A week or so ago I wrote a post introducing the Care Quality Commission Deaths Review and my initial thoughts about it. I’m not going to repeat it here, but please do go read it if you’re interested. The aspect of work I am most heavily involved with is looking to ensure families and bereaved relatives have their voices heard, and their thoughts and experiences represented within the review, and any recommendations it makes.
I am not naive to the magnitude of this task and I am totally committed to doing what I can to ensure this happens. I would not still be involved if I thought it was all tokenistic window dressing, or playing at engagement. That said I can understand why some people have trouble believing this review will make any difference, and while some believe that its scope is too limited (I do too – see previous post) and CQC are not independent enough. These are definitely limitations, I am still committed to making a go of it for now though, and am looking for some help with that.
I am very aware that families and relatives are not homogenous groups. Often within a family there are differing perspectives about how, when and whether to engage with healthcare professionals, whether an investigation is required and what role family members should play within that, if family members are informed or involved at all.
Not all family members are likely to share the same view, experience and wishes with regards to participation in an investigation; the same is likely to be said for this work. Obviously, it is in CQC’s interest (and my goal) to engage as wide a perspective of relatives and family members as possible.
I understand that some family members and relatives may have had previously poor experiences of engaging with the NHS and wider investigation systems, including CQC. I will do all I can to ensure that their experiences are captured and not overly sanitised by the review process.
In the spirit of transparency and fairness I wish to make it clear that the thematic review provides an opportunity for relatives and family members to share their experience with the CQC, indeed this element of the review is central to it ultimately being accurate, relevant and useful. However, the review process is not in itself a reconciliation process, nor will it lead to further advances in individual’s investigations or complaints. I want to be up front with family members and relatives about the limitations of their engagement.
Families are under no obligation to share learning, with the CQC or anyone else, yet the review has been commissioned to identify their experiences, so I’m hoping to encourage people to get involved. I am aware that some families have been trying to share how they’ve been treated, their overall experience and learning for many years with a system not willing, or ready to listen. In some small way I hope that the opportunity to share through the Share Your Experience form will capture that.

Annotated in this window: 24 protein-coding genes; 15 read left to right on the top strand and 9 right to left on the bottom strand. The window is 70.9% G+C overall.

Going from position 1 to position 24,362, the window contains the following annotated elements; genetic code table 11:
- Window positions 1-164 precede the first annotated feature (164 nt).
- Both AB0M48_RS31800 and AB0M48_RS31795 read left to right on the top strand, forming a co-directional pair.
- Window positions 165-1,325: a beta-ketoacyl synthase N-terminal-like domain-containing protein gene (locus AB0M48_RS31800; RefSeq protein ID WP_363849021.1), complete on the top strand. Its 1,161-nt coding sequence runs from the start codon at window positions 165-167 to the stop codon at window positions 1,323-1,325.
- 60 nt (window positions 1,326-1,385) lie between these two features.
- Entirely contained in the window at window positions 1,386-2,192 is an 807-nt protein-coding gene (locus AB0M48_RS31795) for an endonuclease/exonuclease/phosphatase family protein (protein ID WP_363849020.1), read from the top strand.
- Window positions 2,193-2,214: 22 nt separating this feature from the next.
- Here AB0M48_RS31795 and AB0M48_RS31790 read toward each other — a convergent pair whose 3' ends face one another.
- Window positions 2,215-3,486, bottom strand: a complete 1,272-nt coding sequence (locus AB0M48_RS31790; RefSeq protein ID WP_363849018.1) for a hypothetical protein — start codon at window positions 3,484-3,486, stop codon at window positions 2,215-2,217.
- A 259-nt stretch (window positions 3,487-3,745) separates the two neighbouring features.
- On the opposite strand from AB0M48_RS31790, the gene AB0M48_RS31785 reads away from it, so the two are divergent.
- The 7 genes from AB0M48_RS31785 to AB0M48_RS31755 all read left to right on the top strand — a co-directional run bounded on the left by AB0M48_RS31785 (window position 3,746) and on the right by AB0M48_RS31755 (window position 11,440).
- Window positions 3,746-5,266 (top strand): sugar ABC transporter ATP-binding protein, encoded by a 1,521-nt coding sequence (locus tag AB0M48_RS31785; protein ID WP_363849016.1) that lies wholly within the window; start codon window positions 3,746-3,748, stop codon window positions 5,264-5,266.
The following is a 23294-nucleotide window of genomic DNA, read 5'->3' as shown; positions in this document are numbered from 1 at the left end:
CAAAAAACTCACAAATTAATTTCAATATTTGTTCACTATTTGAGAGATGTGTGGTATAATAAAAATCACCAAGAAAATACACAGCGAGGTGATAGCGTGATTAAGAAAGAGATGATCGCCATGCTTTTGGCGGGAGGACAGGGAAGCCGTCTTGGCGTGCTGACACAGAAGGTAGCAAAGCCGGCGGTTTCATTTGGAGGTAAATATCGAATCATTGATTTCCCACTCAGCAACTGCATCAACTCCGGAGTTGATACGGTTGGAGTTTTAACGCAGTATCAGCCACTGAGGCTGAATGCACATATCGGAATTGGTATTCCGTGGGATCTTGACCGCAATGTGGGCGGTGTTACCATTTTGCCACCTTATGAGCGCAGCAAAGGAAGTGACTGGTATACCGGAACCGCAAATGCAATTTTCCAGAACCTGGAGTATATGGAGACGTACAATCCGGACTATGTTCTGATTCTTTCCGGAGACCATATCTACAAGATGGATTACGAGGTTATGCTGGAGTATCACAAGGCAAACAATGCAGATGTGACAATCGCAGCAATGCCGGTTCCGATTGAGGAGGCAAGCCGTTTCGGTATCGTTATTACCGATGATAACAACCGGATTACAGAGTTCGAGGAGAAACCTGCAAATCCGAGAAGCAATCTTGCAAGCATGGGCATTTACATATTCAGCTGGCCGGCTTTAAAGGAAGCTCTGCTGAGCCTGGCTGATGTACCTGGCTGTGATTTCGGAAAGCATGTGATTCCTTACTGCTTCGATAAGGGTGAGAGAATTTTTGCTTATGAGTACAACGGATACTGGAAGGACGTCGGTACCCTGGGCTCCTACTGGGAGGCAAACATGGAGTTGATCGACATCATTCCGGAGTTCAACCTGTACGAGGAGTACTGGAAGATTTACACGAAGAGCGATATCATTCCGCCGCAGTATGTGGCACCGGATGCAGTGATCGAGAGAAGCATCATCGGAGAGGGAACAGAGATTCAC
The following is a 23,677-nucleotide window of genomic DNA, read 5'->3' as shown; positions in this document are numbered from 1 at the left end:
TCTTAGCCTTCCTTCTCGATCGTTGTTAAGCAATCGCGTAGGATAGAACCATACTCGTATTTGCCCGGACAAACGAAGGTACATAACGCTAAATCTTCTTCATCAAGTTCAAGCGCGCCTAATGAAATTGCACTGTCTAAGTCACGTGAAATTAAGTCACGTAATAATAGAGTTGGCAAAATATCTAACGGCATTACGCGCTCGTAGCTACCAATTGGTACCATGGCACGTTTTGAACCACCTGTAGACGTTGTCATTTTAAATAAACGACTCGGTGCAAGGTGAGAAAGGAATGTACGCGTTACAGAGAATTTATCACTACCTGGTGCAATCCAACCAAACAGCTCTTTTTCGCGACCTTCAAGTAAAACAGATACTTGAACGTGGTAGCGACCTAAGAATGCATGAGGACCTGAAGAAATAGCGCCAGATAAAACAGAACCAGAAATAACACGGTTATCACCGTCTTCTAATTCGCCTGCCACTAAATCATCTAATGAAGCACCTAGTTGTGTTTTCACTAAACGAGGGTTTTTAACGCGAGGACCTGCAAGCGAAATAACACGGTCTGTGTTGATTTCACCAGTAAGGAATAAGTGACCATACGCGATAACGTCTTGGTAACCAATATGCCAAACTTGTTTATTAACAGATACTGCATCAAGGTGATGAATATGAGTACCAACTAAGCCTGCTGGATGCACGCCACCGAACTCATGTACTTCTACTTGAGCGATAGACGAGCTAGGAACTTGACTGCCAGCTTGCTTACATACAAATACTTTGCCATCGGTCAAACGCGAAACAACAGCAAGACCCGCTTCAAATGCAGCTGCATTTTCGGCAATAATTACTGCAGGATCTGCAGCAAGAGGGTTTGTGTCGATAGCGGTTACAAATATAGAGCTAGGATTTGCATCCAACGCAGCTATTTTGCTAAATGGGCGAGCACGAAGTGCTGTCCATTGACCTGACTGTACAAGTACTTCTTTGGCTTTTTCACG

I am sure, at least I hope, that there are other families who feel that they have had a good experience. Who felt well cared for, fully informed and respected. Who can see that the investigation conducted after their loved-one died, led to changes and improvements. It is equally important that the review hears from them too.
Please share this post and/or a link to the form with any bereaved relatives who have been affected by the way an NHS trust has reviewed or investigated a death, who you think might like to participate in the review or know more about it.
The survey has a maximum of 18 questions, depending on what answers you give. You can complete it anonymously, but it would help if you were prepared to give contact details, especially if you would be prepared to be considered for further involvement. The review is looking at death investigations across the NHS, but with a particular focus on patients using mental health services, or who are learning disabled.
Where can I find out more?
ERG 1 Notes are available to view here
ERG 2 Notes are available to view here
A scoping paper with more information on the background of the review is available to view here
An easy-read summary of this work is available to view here
The review’s page on the CQC website is available to view here.
How can I get involved?
Feel free to drop me an email, or send me a tweet (preferably including the #CQCDeathsreview hashtag) if you’re a family member or relative of someone who has died in NHS care, and you would like to share your experiences of the investigation process.
The first step will be to complete the Share Your Experience form.
Please feel free to share this post with your networks, on facebook or twitter or by email. Please share it far and wide and do get in touch with any queries. Thank you.